Lung cancer gene expression database analysis incorporating prior knowledge with support vector machine-based classification method.

Guan P, Huang D, He M, Zhou B - J. Exp. Clin. Cancer Res. (2009)

Accuracy comparisons, no prior knowledge vs. with prior knowledge. Note: * Accuracy is significantly higher when compared to no prior knowledge at the 0.05 level (2-tailed). ** Accuracy is significantly higher when compared to no prior knowledge at the 0.01 level (2-tailed).
© Copyright Policy - open-access
Related In: Results  -  Collection

License
Show All Figures
getmorefigures.php?uid=PMC2719616&req=5

Figure 3: Accuracy comparisons, no prior knowledge vs. with prior knowledge. Note: * Accuracy is significantly higher when compared to no prior knowledge at the 0.05 level (2-tailed). ** Accuracy is significantly higher when compared to no prior knowledge at the 0.01 level (2-tailed).
Mentions: Our proposed method performed better after incorporating prior knowledge (Figure 3). Accuracy of the modified method improved from 98.86% to 100% in training set and from 98.51% to 99.06% in test set. The standard deviation of the modified method decreased from 0.26% to 0 in training set and from 3.04% to 2.10% in test set.

Bottom Line: Rational use of the available bioinformation can not only effectively remove or suppress noise in gene chips, but also avoid one-sided results of separate experiment.The standard deviations of the modified method decreased from 0.26% to 0 in training set and from 3.04% to 2.10% in test set.The method that incorporates prior knowledge into discriminant analysis could effectively improve the capacity and reduce the impact of noise.

View Article: PubMed Central - HTML - PubMed

Affiliation: Department of Epidemiology, School of Public Health, China Medical University, Shenyang 110001, PR China. pguan@mail.cmu.edu.cn

ABSTRACT

Background: A reliable and precise classification is essential for successful diagnosis and treatment of cancer. Gene expression microarrays have provided the high-throughput platform to discover genomic biomarkers for cancer diagnosis and prognosis. Rational use of the available bioinformation can not only effectively remove or suppress noise in gene chips, but also avoid one-sided results of separate experiment. However, only some studies have been aware of the importance of prior information in cancer classification.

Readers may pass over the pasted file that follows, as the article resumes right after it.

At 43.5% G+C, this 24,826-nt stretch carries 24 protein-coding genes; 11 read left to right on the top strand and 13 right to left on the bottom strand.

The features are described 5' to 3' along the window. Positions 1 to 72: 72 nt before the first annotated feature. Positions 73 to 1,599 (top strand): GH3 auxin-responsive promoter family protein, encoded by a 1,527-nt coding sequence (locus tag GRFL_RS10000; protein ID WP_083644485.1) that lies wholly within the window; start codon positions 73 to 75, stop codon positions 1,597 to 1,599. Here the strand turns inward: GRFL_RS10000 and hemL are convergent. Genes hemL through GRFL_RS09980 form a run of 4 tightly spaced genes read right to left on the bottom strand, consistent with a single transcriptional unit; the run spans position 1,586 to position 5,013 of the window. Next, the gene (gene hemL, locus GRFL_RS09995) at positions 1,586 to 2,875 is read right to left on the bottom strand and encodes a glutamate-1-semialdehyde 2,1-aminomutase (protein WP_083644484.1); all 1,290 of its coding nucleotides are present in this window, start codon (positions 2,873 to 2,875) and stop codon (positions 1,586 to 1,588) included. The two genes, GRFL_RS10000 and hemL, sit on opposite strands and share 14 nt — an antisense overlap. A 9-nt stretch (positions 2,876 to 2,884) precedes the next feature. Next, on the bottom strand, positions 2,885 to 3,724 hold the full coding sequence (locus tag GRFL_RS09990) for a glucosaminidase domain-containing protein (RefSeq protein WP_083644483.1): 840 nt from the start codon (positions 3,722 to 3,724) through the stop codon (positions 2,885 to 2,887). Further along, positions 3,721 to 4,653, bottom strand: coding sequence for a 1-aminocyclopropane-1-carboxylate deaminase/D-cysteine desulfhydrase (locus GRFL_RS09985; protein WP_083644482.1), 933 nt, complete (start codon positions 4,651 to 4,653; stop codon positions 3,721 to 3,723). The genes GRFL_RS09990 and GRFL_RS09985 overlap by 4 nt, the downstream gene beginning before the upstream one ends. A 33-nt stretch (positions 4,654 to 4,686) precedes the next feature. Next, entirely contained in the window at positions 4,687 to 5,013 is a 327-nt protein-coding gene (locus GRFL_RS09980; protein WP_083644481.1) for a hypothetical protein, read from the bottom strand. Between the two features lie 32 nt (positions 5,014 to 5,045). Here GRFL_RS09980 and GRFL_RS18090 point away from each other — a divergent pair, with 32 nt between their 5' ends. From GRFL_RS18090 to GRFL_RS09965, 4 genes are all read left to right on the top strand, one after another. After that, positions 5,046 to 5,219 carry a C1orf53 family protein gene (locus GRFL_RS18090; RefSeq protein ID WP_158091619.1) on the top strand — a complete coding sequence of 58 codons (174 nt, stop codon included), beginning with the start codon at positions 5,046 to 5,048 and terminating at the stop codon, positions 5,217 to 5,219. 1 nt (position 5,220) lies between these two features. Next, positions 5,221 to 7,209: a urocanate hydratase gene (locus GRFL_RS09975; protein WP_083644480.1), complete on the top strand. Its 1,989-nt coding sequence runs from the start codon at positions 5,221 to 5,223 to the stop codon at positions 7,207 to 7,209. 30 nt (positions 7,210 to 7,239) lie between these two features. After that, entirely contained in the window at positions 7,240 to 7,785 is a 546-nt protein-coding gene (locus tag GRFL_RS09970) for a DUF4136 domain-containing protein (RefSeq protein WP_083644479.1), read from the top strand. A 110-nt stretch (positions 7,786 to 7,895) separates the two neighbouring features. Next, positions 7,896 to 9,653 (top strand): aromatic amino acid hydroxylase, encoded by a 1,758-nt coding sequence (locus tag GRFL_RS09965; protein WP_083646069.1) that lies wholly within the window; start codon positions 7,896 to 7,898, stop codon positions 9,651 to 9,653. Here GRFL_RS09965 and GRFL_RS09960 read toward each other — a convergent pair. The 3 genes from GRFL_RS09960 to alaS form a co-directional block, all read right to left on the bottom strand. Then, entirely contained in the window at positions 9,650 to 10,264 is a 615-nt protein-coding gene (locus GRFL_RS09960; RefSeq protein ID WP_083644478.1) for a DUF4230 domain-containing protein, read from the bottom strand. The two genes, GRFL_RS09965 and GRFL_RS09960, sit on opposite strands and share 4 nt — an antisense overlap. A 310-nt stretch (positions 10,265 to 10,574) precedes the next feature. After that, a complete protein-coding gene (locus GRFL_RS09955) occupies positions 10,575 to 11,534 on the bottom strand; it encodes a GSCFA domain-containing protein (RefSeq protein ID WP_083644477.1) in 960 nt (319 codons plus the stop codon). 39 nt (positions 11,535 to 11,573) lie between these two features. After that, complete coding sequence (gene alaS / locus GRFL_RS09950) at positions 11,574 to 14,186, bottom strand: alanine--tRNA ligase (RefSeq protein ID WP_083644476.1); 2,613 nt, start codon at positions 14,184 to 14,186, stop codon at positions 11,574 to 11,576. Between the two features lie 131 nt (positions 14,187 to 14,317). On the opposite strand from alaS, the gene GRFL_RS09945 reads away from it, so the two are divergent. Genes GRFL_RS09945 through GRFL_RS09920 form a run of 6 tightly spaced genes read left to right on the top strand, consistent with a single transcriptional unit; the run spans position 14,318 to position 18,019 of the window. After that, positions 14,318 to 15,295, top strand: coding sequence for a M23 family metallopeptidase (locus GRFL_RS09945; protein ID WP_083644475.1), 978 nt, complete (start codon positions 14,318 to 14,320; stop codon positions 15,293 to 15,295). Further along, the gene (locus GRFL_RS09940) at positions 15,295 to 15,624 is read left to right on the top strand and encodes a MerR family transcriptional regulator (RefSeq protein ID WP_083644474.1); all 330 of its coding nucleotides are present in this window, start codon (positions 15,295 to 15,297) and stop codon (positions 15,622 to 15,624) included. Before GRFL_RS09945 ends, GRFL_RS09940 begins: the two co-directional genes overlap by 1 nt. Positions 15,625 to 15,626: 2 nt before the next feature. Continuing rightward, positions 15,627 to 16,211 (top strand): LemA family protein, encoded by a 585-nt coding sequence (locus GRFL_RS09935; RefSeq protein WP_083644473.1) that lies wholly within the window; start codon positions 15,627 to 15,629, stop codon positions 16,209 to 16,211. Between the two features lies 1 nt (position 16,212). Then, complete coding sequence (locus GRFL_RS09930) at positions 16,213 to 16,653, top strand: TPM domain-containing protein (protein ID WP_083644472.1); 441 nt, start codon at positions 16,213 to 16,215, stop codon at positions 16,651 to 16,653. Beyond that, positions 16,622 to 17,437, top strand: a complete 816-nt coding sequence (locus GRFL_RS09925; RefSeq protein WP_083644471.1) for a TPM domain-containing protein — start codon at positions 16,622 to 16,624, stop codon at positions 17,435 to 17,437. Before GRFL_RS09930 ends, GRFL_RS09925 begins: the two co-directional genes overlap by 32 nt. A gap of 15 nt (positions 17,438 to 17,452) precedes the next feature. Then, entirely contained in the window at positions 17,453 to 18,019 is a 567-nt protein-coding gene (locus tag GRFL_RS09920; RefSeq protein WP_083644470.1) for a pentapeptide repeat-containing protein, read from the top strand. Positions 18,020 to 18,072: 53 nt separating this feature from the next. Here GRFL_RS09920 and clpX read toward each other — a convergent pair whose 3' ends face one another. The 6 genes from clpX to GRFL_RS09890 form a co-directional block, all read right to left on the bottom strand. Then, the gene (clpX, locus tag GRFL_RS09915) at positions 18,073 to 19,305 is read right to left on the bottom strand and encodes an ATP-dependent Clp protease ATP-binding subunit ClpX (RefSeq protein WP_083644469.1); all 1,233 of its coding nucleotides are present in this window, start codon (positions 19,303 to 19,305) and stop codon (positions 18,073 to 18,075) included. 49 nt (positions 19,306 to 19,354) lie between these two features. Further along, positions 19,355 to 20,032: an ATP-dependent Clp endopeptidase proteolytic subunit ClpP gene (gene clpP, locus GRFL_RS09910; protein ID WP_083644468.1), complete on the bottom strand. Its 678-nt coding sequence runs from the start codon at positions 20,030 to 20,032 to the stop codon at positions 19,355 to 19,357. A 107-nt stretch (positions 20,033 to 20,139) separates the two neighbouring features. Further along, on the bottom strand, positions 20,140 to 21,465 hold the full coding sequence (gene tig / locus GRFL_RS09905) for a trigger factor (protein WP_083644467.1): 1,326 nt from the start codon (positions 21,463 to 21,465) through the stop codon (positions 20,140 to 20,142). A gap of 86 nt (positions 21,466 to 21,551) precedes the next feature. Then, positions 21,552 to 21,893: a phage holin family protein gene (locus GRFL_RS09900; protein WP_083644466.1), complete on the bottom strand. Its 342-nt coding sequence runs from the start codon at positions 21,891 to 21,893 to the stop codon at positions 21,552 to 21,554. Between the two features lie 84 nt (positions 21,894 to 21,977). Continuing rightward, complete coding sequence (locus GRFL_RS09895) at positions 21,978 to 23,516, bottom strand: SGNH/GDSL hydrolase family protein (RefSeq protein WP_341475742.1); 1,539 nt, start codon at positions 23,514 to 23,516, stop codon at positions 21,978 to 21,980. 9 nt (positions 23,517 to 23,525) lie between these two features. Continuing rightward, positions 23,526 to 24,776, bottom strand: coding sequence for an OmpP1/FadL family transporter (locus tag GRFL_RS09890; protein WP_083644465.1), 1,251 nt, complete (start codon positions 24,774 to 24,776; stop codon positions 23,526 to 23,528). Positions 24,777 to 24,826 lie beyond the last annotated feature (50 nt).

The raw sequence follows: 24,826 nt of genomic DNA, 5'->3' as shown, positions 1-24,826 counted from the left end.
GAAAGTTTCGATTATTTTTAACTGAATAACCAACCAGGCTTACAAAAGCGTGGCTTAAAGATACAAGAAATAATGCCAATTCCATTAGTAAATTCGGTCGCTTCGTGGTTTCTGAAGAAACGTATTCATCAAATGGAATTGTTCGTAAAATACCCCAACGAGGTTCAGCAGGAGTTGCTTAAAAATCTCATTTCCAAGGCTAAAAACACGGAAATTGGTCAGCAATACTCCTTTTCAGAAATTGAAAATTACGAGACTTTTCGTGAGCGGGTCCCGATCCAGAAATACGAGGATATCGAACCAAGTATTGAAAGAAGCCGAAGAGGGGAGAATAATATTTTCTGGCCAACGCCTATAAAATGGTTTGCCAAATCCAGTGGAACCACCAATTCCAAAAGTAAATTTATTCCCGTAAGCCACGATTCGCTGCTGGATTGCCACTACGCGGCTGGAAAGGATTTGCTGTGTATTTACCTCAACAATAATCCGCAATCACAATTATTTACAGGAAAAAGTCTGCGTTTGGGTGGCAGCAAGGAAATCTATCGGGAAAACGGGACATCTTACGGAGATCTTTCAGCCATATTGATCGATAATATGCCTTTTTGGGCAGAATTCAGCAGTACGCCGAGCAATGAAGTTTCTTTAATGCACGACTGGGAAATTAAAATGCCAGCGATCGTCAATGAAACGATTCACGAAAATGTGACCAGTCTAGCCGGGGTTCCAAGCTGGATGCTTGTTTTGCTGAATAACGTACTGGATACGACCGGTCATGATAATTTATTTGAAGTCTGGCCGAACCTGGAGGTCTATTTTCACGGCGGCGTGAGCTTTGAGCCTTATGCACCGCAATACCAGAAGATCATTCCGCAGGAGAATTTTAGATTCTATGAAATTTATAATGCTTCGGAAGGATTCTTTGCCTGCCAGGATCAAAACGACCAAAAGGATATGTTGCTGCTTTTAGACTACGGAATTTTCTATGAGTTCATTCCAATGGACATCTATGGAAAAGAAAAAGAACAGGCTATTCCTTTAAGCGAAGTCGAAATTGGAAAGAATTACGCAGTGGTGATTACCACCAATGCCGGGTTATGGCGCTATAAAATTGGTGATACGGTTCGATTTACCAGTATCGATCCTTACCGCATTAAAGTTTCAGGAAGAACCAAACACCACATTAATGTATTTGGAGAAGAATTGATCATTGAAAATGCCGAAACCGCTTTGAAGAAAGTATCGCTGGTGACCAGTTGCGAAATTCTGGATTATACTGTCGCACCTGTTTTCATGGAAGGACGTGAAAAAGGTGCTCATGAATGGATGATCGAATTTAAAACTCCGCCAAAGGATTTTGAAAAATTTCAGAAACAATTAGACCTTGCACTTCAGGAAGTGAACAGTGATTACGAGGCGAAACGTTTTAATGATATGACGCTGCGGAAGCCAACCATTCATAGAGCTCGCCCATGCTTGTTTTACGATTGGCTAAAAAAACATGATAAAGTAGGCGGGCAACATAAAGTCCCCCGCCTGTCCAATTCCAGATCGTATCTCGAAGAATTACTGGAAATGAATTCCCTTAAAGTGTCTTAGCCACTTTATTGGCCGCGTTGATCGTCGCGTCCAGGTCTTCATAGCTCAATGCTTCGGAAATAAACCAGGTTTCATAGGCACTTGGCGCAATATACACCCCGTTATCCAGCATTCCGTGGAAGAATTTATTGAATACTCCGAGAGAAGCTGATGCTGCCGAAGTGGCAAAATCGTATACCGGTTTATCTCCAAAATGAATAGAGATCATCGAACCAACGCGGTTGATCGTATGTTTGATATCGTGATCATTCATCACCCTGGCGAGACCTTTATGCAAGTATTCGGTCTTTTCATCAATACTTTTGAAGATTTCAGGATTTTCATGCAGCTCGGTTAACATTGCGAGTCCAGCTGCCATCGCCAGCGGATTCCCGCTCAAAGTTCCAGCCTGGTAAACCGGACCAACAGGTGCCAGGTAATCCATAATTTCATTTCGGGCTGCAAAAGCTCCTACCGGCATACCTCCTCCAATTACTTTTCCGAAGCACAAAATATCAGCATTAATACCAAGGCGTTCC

Methods: Together with the application of support vector machine as the discriminant approach, we proposed one modified method that incorporated prior knowledge into cancer classification based on gene expression data to improve accuracy. A public well-known dataset, Malignant pleural mesothelioma and lung adenocarcinoma gene expression database, was used in this study. Prior knowledge is viewed here as a means of directing the classifier using known lung adenocarcinoma related genes. The procedures were performed by software R 2.80.

Results: The modified method performed better after incorporating prior knowledge. Accuracy of the modified method improved from 98.86% to 100% in training set and from 98.51% to 99.06% in test set. The standard deviations of the modified method decreased from 0.26% to 0 in training set and from 3.04% to 2.10% in test set.

Conclusion: The method that incorporates prior knowledge into discriminant analysis could effectively improve the capacity and reduce the impact of noise. This idea may have good future not only in practice but also in methodology.

Show MeSH
Related in: MedlinePlus